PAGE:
Going into the 2008 NBA Draft the scouting report on Stanford center Brook Lopez touted his offensive skills, but raised questions as to whether he would be strong and athletic enough to hang with the superfreaks that roam at the highest level. Now as we enter the penultimate month of the season, Lopez has answered all the questions, and if anyone's still asking he can have them talk to his two consecutive NBA Rookie of the Month awards.
This latest award, which went to he and the fourth selection Russell Westbrook, should cement his candidacy for the Rookie of the Year award. Most years Lopez's campaign thus far would make him a favorite (he's been better than Greg Oden, after all), but the 2008 draft class is shaping up in impressive fashion; between number one pick and odds-on favorite Derrick Rose, the high-profile OJ Mayo in Memphis, and the aforementioned Westbrook amongst other quality NBA freshman there's enough competition to keep the Nets rookie positioned as a darkhorse. After having him fall in their laps in the tenth slot -- he was the only skilled seven-footer projected to go in the top ten -- surely no one in New Jersey will be complaining.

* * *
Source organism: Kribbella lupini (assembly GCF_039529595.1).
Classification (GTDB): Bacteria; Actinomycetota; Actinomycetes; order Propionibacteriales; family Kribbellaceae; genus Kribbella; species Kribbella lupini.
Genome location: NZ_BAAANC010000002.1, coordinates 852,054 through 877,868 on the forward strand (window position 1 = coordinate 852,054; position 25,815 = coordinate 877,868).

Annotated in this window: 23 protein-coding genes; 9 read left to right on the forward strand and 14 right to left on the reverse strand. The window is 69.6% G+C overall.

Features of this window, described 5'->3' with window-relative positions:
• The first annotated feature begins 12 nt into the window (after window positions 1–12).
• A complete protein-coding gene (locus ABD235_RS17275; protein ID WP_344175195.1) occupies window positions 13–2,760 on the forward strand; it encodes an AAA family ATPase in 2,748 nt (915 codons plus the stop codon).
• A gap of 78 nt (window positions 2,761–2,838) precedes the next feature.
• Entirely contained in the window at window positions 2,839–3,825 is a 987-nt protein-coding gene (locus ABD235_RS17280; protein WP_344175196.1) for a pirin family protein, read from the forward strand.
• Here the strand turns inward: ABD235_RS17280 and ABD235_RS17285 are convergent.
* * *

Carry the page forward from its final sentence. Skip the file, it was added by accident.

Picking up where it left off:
The same can't be said for cross-the-river New York Knicks fans who may be holding one of the few lemons to come out of last year's draft in Danilo Gallinari. It's still way too early to condemn "The Rooster" as a bust, but instead of a huge Italian question mark Knicks fans could be looking at a front line of Lopez, David Lee, and Wilson Chandler or Al Harrington. A line that, on paper at least, would be one of the best and brightest in the Eastern Conference.
In the NBA what you see is usually what you get in terms of player productivity; if Gallinari pulls a Frederic Weis the new management team could have all this season's progress undermined by their first and only (thus far) major mistake. Even worse, they'd have the other local team reminding them of that mistake for the next ten years.